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Governor Brown signs executive order directing Oregon agencies to enforce strict carbon goals

The death of a cap-and-trade bill in this year's short and strained legislative session will not be the end of Oregon's efforts to reduce carbon emissions, according to the Governor's new plan.

Posted: Mar 10, 2020 10:57 AM
Updated: Mar 10, 2020 11:45 AM

SALEM, Ore. — After a second legislative session failed to produce a successful cap-and-trade climate bill following two walkouts by Republican lawmakers, Governor Kate Brown announced on Tuesday the executive action she intends to take instead.

The infusion of $5 million to the Oregon Department of Environmental Quality (DEQ) on Monday marked the preamble to Governor Brown's efforts to single-handedly enact more stringent carbon emission standards in Oregon.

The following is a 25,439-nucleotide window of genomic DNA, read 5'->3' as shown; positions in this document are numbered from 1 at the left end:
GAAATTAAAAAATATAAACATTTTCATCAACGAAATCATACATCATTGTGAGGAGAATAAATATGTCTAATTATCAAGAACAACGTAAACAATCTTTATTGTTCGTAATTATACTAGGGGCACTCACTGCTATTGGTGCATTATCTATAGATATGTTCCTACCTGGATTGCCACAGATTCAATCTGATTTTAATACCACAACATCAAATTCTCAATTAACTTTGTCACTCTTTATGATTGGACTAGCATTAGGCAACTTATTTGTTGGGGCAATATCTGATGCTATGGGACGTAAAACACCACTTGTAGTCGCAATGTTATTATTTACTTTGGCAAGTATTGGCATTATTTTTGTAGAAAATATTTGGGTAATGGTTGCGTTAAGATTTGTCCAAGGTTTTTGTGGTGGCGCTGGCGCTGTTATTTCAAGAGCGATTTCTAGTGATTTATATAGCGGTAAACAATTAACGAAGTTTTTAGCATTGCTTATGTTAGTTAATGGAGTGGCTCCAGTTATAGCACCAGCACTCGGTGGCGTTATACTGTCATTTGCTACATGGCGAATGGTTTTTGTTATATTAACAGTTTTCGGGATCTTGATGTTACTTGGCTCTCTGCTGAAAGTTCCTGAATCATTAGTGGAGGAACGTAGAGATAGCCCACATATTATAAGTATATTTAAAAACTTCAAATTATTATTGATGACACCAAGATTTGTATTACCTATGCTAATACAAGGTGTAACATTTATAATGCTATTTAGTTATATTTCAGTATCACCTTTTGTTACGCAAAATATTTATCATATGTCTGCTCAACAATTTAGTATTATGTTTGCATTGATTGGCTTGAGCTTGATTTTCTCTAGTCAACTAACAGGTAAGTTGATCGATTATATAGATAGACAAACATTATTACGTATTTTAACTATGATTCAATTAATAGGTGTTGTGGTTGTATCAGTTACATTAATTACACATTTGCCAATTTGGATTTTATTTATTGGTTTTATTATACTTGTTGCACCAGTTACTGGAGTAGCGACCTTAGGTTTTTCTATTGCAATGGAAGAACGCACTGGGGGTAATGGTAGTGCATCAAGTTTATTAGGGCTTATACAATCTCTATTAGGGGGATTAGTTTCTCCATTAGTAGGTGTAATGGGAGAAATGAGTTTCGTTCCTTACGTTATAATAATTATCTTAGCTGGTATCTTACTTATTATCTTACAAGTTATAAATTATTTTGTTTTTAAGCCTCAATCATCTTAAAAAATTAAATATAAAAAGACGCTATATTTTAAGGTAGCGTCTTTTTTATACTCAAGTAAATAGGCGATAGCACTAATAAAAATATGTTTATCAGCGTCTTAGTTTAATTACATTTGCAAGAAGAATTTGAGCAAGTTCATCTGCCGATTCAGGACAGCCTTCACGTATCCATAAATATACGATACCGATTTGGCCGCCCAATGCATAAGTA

On Tuesday morning, Governor Brown's office said that she would host a press conference at 10:30 a.m. in the Capitol building "to discuss the next steps her administration will be taking to address climate change and the reduction of carbon emissions in Oregon."

Backed by a group of youth climate activists, Brown began by describing the impact that climate change would have on younger generations if not addressed by leaders.

"If we adults don’t take action right away, it is the next generation that will pay the price. We owe it to them to do our part to ensure that the globe they inherit is on a better trajectory than the one it’s on today," Brown said. "Immediate and comprehensive efforts are needed to tackle this scourge that is devastating the Oregon we know and love, and a smart approach can both protect the environment and grow our economy."


RELATED: Oregon's Republican walkout ends, cap-and-trade bill 'dead' (2019)


Brown said that the executive order would be "sweeping and comprehensive," directing state agencies to tackle climate change by setting new science-based reduction goals.